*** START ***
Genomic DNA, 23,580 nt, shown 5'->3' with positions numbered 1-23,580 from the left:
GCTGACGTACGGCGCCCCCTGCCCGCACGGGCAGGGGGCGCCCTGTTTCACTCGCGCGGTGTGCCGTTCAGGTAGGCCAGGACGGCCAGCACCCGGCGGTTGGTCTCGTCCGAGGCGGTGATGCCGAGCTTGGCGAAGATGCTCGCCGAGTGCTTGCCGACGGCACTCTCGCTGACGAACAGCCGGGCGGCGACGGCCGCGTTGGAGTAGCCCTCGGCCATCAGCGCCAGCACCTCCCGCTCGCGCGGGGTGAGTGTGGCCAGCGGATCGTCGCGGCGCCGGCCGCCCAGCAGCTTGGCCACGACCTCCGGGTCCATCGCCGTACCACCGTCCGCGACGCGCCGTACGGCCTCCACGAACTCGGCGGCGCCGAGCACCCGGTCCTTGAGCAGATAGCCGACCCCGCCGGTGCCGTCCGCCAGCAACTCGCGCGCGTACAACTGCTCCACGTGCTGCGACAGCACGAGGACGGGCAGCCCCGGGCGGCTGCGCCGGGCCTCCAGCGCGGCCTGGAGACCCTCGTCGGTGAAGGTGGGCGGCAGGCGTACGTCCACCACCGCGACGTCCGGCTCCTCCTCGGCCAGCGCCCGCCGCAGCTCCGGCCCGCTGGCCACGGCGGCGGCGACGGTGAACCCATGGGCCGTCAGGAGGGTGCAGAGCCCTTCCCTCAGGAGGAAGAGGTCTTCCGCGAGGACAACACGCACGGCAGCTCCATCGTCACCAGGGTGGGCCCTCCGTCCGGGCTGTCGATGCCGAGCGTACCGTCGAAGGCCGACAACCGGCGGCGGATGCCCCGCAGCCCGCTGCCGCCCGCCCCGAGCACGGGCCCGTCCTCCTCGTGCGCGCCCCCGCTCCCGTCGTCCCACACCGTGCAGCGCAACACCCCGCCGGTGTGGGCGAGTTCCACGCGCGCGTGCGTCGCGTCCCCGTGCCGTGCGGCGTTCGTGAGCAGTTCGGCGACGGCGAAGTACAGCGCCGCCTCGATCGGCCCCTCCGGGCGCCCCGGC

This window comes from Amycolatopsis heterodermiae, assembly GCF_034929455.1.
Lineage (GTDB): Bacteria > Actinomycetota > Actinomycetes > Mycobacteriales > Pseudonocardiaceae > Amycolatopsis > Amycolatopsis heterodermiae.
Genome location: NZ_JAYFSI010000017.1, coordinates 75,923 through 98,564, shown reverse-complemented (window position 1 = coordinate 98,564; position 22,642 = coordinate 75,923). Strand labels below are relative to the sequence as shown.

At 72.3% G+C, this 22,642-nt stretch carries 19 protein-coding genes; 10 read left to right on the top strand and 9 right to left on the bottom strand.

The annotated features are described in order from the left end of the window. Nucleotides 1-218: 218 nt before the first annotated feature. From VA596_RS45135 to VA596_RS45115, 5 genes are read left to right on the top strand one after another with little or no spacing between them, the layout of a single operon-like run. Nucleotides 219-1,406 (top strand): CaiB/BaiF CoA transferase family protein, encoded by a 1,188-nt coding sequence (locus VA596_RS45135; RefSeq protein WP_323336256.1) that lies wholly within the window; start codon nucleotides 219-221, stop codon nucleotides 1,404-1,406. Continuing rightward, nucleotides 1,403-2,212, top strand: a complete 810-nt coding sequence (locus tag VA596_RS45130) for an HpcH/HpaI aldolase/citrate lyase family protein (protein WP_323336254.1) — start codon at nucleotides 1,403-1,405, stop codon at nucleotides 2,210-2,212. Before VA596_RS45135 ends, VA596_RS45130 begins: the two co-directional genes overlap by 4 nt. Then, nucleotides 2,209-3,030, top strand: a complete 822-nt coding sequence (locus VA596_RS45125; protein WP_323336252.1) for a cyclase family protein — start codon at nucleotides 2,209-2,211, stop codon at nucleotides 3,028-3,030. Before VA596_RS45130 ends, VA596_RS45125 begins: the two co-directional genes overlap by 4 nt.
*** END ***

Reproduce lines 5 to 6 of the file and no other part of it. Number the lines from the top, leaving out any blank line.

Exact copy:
Genome location: NZ_JAYFSI010000017.1, coordinates 75,923 through 98,564, shown reverse-complemented (window position 1 = coordinate 98,564; position 22,642 = coordinate 75,923). Strand labels below are relative to the sequence as shown.

At 72.3% G+C, this 22,642-nt stretch carries 19 protein-coding genes; 10 read left to right on the top strand and 9 right to left on the bottom strand.